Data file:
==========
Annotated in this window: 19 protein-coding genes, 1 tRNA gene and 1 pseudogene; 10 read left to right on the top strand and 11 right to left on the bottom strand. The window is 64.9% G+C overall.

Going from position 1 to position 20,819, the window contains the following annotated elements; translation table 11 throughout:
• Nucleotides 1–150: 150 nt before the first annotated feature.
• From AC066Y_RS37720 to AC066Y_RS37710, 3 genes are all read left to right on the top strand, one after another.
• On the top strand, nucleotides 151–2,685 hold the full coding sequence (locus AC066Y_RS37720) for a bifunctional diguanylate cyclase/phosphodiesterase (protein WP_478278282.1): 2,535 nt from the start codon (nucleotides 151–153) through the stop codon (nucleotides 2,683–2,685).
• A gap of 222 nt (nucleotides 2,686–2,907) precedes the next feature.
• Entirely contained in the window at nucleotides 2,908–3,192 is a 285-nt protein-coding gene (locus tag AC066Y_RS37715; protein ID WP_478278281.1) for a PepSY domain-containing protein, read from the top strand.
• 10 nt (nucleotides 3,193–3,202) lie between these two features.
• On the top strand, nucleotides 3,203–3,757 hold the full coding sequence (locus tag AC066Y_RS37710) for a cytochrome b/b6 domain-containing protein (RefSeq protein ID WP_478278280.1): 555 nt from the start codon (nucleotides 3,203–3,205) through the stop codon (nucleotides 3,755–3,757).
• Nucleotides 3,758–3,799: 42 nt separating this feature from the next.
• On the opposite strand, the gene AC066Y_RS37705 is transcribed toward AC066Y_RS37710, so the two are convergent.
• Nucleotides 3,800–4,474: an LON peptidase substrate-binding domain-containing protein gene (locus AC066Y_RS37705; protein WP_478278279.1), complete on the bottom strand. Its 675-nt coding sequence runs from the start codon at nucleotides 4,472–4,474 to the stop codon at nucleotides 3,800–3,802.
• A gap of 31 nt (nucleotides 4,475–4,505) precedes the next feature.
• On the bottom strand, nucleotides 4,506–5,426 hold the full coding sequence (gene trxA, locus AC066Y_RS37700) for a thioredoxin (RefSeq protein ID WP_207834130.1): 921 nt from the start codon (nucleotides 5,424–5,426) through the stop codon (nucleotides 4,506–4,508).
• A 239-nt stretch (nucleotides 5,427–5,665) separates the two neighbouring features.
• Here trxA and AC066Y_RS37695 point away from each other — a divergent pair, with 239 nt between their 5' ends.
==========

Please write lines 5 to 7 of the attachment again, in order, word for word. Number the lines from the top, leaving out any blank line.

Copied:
• On the top strand, nucleotides 151–2,685 hold the full coding sequence (locus AC066Y_RS37720) for a bifunctional diguanylate cyclase/phosphodiesterase (protein WP_478278282.1): 2,535 nt from the start codon (nucleotides 151–153) through the stop codon (nucleotides 2,683–2,685).
• A gap of 222 nt (nucleotides 2,686–2,907) precedes the next feature.
• Entirely contained in the window at nucleotides 2,908–3,192 is a 285-nt protein-coding gene (locus tag AC066Y_RS37715; protein ID WP_478278281.1) for a PepSY domain-containing protein, read from the top strand.